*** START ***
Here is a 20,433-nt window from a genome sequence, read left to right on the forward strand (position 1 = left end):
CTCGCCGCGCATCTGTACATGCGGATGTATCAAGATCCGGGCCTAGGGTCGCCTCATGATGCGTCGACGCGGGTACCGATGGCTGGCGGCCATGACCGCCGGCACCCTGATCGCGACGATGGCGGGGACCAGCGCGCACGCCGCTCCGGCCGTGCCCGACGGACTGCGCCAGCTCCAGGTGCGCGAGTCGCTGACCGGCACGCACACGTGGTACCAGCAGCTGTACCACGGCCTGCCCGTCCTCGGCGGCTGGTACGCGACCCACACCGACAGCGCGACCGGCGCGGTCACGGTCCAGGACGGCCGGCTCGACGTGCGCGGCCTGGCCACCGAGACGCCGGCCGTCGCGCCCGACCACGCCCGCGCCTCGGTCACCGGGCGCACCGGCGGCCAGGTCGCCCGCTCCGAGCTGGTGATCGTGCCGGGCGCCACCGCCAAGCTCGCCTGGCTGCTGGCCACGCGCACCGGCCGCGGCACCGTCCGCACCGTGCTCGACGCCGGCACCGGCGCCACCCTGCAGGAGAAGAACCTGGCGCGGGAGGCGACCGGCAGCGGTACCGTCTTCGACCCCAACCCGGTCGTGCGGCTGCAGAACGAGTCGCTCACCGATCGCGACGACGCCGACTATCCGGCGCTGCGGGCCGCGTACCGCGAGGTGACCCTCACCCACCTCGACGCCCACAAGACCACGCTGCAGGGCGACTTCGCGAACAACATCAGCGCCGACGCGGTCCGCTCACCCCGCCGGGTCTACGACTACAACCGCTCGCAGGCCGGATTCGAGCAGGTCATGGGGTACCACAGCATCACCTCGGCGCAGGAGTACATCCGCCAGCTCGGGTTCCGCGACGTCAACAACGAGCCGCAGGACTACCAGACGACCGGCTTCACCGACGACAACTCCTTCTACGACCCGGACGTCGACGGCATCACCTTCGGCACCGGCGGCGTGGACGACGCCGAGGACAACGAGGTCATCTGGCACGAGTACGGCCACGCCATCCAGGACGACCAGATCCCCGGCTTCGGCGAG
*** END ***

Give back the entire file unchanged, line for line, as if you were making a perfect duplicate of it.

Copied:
Here is a 20,433-nt window from a genome sequence, read left to right on the forward strand (position 1 = left end):
CTCGCCGCGCATCTGTACATGCGGATGTATCAAGATCCGGGCCTAGGGTCGCCTCATGATGCGTCGACGCGGGTACCGATGGCTGGCGGCCATGACCGCCGGCACCCTGATCGCGACGATGGCGGGGACCAGCGCGCACGCCGCTCCGGCCGTGCCCGACGGACTGCGCCAGCTCCAGGTGCGCGAGTCGCTGACCGGCACGCACACGTGGTACCAGCAGCTGTACCACGGCCTGCCCGTCCTCGGCGGCTGGTACGCGACCCACACCGACAGCGCGACCGGCGCGGTCACGGTCCAGGACGGCCGGCTCGACGTGCGCGGCCTGGCCACCGAGACGCCGGCCGTCGCGCCCGACCACGCCCGCGCCTCGGTCACCGGGCGCACCGGCGGCCAGGTCGCCCGCTCCGAGCTGGTGATCGTGCCGGGCGCCACCGCCAAGCTCGCCTGGCTGCTGGCCACGCGCACCGGCCGCGGCACCGTCCGCACCGTGCTCGACGCCGGCACCGGCGCCACCCTGCAGGAGAAGAACCTGGCGCGGGAGGCGACCGGCAGCGGTACCGTCTTCGACCCCAACCCGGTCGTGCGGCTGCAGAACGAGTCGCTCACCGATCGCGACGACGCCGACTATCCGGCGCTGCGGGCCGCGTACCGCGAGGTGACCCTCACCCACCTCGACGCCCACAAGACCACGCTGCAGGGCGACTTCGCGAACAACATCAGCGCCGACGCGGTCCGCTCACCCCGCCGGGTCTACGACTACAACCGCTCGCAGGCCGGATTCGAGCAGGTCATGGGGTACCACAGCATCACCTCGGCGCAGGAGTACATCCGCCAGCTCGGGTTCCGCGACGTCAACAACGAGCCGCAGGACTACCAGACGACCGGCTTCACCGACGACAACTCCTTCTACGACCCGGACGTCGACGGCATCACCTTCGGCACCGGCGGCGTGGACGACGCCGAGGACAACGAGGTCATCTGGCACGAGTACGGCCACGCCATCCAGGACGACCAGATCCCCGGCTTCGGCGAG